Good News About the Economy Positively Impacts the Sales Force

Posted by Dave Kurlan on Mon, Mar 30, 2009 @ 22:03 PM

I often get to see things six to twelve months before they happen.  When manufacturing placed projects and orders on hold as they did last October, it's easy to predict that it will trickle down and impact everyone else over the next six months. 

The word from clients so far this week is that manufacturers are taking projects off of hold and releasing money - even in the automotive industry!  That too will trickle down and impact everyone else over the next six months.

Today I also heard from a client whose house sold in just one day.

Housing and automotive - positive signs from both camps - truly good news for everyone.

It makes your salespeople feel better, it gives them hope, and in turn it makes them work with more confidence.  When they are out there giving it their all, not letting the resistance get to them. following the sales process, using appropriate strategies and tactics, not accepting the first stall, put-off, objection or rejection that comes their way, you have a much better chance that your struggling sales force will generate some much needed revenue.

Haven't heard any good signs in your own industry yet?  Make some calls and talk with some people until you find even one example.  Then spread the good word to all of your salespeople and let them in on the win - even if it wasn't a win for your own company.

(c) Copyright 2009 Dave Kurlan

Topics: Management, Salesforce, Sales Force, declining sales, objections, increasing sales, economic crisis, sales calls, sales behaviors, recession, Economy, declining revenue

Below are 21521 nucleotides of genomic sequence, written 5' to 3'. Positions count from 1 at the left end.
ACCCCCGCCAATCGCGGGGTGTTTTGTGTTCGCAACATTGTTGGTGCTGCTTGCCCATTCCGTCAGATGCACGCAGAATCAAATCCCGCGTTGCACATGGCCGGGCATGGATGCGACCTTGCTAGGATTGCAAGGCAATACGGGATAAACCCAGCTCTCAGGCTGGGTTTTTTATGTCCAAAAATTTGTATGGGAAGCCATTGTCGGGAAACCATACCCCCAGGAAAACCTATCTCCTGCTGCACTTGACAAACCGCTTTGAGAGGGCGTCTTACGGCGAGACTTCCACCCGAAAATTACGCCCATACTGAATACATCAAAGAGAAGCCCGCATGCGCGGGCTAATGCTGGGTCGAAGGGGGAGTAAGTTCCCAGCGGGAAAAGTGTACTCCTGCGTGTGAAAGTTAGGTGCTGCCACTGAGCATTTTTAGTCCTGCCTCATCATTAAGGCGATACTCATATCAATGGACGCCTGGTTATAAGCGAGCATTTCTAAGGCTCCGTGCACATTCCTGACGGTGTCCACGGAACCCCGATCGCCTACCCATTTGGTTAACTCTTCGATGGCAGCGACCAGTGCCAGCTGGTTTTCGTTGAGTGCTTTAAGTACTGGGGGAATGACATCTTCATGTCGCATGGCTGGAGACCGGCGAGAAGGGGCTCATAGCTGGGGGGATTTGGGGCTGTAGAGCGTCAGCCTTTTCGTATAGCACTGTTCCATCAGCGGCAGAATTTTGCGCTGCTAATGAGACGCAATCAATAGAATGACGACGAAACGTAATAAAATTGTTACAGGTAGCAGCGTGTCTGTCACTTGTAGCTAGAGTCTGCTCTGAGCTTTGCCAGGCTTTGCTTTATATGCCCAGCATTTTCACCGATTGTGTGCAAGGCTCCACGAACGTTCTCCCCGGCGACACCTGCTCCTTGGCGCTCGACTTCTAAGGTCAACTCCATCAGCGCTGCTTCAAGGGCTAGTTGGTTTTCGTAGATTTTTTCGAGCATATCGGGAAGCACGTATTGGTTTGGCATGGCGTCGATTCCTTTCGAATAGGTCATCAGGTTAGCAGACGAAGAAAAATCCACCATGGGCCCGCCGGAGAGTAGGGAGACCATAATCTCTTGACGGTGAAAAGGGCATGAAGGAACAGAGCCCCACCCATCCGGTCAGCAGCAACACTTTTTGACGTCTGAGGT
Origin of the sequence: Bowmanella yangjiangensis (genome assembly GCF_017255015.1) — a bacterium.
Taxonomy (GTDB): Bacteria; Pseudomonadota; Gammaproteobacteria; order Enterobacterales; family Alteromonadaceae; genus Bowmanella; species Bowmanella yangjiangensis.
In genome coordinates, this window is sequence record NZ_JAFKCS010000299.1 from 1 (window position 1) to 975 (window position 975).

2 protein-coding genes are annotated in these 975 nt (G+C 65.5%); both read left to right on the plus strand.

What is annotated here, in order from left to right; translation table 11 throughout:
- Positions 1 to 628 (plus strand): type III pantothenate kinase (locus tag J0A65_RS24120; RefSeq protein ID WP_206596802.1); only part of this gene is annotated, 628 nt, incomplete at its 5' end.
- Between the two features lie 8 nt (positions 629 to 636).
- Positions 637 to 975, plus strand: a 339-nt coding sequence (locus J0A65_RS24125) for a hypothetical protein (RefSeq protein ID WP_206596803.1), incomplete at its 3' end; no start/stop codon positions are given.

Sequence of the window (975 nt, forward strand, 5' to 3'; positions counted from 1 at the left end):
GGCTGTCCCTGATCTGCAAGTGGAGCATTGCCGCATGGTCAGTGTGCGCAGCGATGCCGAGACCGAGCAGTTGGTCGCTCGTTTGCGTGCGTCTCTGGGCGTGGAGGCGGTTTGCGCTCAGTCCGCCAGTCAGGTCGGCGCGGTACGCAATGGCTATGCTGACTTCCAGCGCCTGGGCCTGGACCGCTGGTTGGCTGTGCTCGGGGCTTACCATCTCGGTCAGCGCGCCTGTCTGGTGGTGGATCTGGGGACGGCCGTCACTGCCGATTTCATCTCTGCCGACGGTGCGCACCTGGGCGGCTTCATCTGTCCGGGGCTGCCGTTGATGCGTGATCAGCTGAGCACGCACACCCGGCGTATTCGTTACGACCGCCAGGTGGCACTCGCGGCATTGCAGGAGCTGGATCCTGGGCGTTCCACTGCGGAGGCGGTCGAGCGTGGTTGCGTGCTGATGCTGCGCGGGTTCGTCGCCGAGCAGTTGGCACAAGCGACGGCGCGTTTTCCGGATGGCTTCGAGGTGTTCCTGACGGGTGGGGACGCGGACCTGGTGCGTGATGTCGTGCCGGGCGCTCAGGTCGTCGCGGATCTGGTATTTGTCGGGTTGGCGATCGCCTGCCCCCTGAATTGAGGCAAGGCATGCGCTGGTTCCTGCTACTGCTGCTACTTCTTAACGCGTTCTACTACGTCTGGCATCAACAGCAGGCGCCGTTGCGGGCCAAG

The Sales Force with Over Achievers That Don't

Posted by Dave Kurlan on Wed, Mar 25, 2009 @ 22:03 PM

Huh?

That's right. Today I heard about a CEO who told one of my colleagues that all of his salespeople over achieve.  In the same phone conversation he mentioned that sales are down 20%.  Can you imagine where sales would be if his salespeople under achieved?  

I think that many CEO's are in a time warp.

Despite the struggles of their sales force in this economy, they still view the sales force as they remember them when times were good. 

The problem with this is that even the good times did not accurately define these salespeople.  Salespeople who succeed when times are good but struggle when times get tough are not over achievers.  They are mediocre salespeople who simply don't get in their own way.  Over achievers find ways to succeed in all conditions, good and bad.

I think that many CEO's are in denial.

Despite the struggles of their sales force, they continue to look at the pipeline and say to themselves, we'll be okay as soon as these deals close.  But the deals aren't closing and with each passing day companies are less okay then they were the day before.

I think that many CEO's are scared shitless (the only truly accurate word I could type there).

Because of the struggles of their sales force, they look at the numbers, down 90%, down 75%, down 50%, down 25% and wonder how they can turn it around.  It can be turned around but they have to be proactive, not reactive.  They have to be aggressive, not passive.  They have to work on the right end of the problem - revenue - not just costs.

Truth is, our data shows that only 6% of all salespeople over achieve.  And another 20% can become over achievers.  Who do you want on your sales force and what are you willing to do to develop them or recruit them?

(c) Copyright 2009 Dave Kurlan


 

Topics: Dave Kurlan, sales hiring, assessments, selling, Management, Sales Force, leadership, over achievement, declining sales, improve sales, assessment, sales candidates, over achieve, Under achievers, hiring salespeople, mediocrity, overachievers, sales increase, Performance, Economy, sales assessments, declining revenue

How to Turn Around Flat or Declining Sales Revenue

Posted by Dave Kurlan on Sun, Feb 01, 2009 @ 21:02 PM